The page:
Ghazal 190, Verse 5


a;sar-e aablah se jaadah-e .sa;hraa-e junuu;N
.suurat-e rishtah-e gauhar hai chiraa;Gaa;N mujh se

1) from the effect of blisters, the path of the desert of madness
2) {like / in the form of} a string of pearls is {illumined / a light show} through me


.suurat : 'Form, fashion, figure, shape, semblance, guise; appearance, aspect; face, countenance;... state, condition (of a thing), case, predicament, circumstance;... means; mode, manner, way'. (Platts p.747)


chiraa;Gaa;N : 'Lamps; lights; a display of lamps, a general illumination'. (Platts p.428)


From the blisters on my feet the road of the desert has become illumined like a string of pearls. The phrase 'the effect of blisters' is intended to mean that blood drips onto the road of the desert, which has made it a light-show and like a string of pearls. (212)

== Nazm page 212

Bekhud Dihlavi:

He says, 'In desert-wandering, the blisters on my feet have burst. Blood drips from them onto the road of the desert of madness. That road becomes a light-show like a string of pearls.' (272)

Bekhud Mohani:

The way in a string of pearls is found a state like that of a light-show, in the same way the road of the desert of madness too is becoming a light-show through the blood of my blisters. (373)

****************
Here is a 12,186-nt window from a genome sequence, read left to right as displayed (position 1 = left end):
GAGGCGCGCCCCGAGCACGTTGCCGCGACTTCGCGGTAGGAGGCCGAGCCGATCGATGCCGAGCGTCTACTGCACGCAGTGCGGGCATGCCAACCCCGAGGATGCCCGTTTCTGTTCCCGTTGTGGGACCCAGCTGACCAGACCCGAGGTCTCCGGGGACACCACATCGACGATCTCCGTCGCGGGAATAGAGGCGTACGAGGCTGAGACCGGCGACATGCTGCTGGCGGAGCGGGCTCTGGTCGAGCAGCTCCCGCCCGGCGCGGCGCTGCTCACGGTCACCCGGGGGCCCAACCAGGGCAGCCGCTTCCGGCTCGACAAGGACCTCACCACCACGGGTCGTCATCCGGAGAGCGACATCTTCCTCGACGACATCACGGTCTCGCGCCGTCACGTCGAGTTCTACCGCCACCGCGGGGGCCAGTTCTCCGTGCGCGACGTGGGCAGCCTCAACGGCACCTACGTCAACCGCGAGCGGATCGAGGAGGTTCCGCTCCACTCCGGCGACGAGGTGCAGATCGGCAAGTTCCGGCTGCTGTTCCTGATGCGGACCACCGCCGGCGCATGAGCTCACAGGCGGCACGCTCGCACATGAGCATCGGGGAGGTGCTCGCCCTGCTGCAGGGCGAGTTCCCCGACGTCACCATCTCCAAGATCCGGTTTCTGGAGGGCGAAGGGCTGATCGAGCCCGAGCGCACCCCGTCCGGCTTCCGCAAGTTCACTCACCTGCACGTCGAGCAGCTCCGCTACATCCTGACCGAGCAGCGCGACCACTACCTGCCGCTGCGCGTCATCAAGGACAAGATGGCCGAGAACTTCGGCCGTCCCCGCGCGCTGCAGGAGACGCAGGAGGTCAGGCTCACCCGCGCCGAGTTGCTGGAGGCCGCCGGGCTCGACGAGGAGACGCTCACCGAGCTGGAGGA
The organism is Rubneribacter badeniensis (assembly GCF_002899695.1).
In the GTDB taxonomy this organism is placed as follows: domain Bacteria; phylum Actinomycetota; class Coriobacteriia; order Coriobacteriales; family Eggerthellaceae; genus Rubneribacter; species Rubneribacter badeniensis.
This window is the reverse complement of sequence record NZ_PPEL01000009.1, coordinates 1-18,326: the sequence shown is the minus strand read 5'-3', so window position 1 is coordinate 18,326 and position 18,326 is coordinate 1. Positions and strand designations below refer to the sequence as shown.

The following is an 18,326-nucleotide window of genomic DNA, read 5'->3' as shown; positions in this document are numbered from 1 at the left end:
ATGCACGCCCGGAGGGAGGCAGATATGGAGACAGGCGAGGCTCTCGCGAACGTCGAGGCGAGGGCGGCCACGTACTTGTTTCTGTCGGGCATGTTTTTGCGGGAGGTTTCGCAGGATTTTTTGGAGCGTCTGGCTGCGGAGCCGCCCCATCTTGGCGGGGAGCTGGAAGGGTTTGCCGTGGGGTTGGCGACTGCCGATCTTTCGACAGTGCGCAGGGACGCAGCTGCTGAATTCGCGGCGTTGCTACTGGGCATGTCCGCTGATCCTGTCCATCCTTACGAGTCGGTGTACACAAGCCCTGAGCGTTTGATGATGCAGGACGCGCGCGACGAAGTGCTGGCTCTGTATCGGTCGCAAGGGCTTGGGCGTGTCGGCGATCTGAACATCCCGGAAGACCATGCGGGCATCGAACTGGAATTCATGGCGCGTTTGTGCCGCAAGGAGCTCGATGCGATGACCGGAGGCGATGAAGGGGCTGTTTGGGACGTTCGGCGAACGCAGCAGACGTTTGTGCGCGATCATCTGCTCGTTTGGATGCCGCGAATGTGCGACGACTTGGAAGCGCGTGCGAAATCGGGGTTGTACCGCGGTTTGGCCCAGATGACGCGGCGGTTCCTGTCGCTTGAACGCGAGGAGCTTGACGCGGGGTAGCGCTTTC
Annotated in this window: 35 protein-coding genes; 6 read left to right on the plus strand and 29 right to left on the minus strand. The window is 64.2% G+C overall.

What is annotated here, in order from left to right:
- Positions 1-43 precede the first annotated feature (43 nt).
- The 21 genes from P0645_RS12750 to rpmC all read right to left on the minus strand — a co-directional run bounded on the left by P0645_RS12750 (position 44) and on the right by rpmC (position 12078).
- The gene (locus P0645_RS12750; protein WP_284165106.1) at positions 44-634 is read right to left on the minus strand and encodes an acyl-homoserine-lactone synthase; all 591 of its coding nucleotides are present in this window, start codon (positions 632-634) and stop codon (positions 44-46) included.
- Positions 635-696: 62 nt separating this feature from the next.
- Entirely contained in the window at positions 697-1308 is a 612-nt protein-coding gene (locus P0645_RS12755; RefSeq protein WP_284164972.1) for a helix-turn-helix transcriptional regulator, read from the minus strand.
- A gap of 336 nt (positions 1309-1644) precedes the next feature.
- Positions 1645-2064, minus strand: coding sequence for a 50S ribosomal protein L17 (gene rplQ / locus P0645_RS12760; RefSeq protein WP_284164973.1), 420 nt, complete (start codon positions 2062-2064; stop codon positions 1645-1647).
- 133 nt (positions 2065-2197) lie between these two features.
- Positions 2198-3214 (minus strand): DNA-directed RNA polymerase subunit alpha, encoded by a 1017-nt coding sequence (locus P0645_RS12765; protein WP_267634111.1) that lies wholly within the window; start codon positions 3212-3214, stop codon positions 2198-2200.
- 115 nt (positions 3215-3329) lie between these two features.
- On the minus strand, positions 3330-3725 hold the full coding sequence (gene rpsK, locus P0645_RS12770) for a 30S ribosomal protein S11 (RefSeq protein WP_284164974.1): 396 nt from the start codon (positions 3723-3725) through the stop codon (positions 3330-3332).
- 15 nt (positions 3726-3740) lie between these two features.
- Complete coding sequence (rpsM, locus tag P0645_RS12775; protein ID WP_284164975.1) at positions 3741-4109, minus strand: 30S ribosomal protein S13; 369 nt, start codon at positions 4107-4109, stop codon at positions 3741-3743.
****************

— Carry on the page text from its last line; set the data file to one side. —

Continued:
MADNESS: {14,3}
ROAD: {10,12}

Well, here's an example of what I call 'grotesquerie'. As the mad lover wanders barefoot in the desert, his blistered feet are pierced by thorns. They then ooze drops of liquid so fiery and radiant that the road seems to have lamps placed along it, it seems almost to be a carefully planned illumination, some kind of a 'light-show' (for more on chiraa;Gaa;N , see {5,5}).

The commentators, one and all, firmly insist that the liquid in question is blood. But of course, in that case it wouldn't be appropriate to compare it pointedly to a 'string of pearls', which would be white rather than red. (Ghalib could have used rubies quite as easily.) It seems more probable that the reference would be to the clear serum or fluid with which blisters are often filled. For after all, it's hard to believe the verse would be imagining an infected blister full of whitish-yellow pus; that would surely be too grotesque even for the radically abstract world of the ghazal.

Ugh, you'll be saying, why does she have to go into such unappetizing detail? But of course that's exactly my point-- verses like this are not so effective, because we have trouble 'poeticizing' what to us (though maybe not to Ghalib) is a sort of yucky, 'too much information' vision of bursting blisters leaking fluid all along the road. Maybe, as S. R. Faruqi would gallantly maintain, the problem lies only with us moderns, or us Westernized types. Certainly there's nothing inherently problematical about blister imagery-- it forms part of a seamless continuum with lacerated livers and burning hearts and bloody tears and so on. But there's something about the degree of detail that becomes off-putting in some cases-- though not in others. It's an intriguing case study in the poetics of audience response.